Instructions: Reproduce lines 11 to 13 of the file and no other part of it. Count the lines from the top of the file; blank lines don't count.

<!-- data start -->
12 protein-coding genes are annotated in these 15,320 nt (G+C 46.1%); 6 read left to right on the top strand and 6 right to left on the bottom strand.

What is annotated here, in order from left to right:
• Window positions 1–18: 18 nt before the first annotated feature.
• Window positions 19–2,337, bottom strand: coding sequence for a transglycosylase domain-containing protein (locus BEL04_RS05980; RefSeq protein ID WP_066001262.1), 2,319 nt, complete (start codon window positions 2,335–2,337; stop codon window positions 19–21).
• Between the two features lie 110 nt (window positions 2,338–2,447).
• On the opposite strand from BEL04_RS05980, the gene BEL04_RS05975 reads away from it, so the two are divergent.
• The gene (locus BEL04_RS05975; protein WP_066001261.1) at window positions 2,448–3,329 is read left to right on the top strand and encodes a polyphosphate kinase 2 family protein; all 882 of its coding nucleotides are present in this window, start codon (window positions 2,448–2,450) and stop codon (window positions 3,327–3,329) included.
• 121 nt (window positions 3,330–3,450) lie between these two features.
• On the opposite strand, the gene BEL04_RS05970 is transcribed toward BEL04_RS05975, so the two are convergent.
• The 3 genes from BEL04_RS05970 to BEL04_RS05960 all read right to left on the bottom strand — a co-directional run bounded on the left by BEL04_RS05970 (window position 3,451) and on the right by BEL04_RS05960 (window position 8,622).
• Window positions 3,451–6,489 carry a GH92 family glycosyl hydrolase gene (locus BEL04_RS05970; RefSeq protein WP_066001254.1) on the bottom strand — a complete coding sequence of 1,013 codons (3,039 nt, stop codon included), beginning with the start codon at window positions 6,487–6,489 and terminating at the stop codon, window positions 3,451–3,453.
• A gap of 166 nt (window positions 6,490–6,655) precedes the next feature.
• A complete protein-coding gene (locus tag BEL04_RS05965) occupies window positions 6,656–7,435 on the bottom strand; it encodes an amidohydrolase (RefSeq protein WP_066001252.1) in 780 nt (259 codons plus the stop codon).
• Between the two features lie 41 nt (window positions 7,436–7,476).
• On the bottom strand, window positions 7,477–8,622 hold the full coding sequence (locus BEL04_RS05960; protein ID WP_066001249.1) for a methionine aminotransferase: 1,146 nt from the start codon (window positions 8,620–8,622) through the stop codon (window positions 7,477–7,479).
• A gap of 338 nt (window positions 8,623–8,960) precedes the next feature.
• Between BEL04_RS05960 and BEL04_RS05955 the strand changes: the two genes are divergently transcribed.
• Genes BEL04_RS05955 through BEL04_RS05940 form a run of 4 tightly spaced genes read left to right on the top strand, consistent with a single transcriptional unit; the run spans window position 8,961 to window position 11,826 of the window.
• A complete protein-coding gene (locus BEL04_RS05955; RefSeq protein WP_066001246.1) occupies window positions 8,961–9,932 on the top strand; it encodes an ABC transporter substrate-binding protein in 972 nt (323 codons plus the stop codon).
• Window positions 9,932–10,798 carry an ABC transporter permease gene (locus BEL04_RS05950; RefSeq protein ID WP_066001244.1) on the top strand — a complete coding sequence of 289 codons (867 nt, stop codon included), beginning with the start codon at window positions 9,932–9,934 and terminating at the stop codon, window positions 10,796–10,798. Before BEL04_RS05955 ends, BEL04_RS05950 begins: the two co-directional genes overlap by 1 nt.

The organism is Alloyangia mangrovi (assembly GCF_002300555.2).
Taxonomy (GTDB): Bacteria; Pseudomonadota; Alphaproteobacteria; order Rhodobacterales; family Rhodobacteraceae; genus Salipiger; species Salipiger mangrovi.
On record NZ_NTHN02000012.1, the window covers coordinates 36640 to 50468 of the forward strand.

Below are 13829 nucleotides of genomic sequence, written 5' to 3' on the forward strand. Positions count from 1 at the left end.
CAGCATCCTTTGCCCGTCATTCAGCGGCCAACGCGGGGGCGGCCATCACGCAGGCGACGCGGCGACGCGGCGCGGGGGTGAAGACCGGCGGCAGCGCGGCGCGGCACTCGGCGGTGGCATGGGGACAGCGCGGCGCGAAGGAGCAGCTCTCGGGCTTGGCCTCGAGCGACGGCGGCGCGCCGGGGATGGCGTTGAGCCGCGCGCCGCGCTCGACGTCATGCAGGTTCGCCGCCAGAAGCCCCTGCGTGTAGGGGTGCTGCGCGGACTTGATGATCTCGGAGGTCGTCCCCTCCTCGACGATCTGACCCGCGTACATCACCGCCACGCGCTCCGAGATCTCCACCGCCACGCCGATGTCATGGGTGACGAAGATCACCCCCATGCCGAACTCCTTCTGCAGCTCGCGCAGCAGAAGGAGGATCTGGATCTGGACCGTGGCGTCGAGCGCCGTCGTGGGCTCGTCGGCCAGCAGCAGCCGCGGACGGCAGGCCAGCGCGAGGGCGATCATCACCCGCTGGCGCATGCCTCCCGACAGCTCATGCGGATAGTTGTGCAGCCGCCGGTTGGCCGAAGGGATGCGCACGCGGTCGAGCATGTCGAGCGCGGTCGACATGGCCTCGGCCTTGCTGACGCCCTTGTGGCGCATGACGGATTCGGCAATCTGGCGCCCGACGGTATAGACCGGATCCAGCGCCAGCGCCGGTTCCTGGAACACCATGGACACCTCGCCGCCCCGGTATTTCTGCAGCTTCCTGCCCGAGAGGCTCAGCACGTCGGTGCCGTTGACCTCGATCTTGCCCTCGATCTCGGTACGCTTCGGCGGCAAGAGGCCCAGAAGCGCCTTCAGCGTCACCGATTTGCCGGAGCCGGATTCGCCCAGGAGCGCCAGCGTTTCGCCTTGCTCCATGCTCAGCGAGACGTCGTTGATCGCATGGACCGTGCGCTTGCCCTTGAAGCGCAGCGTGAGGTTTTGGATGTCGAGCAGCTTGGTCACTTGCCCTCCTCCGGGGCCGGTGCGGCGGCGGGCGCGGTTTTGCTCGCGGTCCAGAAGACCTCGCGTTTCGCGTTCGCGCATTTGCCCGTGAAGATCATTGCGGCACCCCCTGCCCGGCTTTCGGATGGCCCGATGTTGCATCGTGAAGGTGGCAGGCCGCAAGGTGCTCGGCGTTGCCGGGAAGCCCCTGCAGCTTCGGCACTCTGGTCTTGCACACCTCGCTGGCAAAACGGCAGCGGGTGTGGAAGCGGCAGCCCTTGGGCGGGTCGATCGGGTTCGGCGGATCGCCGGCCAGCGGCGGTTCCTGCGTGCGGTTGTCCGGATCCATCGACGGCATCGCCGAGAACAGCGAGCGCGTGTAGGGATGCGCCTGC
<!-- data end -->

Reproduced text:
• Window positions 3,451–6,489 carry a GH92 family glycosyl hydrolase gene (locus BEL04_RS05970; RefSeq protein WP_066001254.1) on the bottom strand — a complete coding sequence of 1,013 codons (3,039 nt, stop codon included), beginning with the start codon at window positions 6,487–6,489 and terminating at the stop codon, window positions 3,451–3,453.
• A gap of 166 nt (window positions 6,490–6,655) precedes the next feature.
• A complete protein-coding gene (locus tag BEL04_RS05965) occupies window positions 6,656–7,435 on the bottom strand; it encodes an amidohydrolase (RefSeq protein WP_066001252.1) in 780 nt (259 codons plus the stop codon).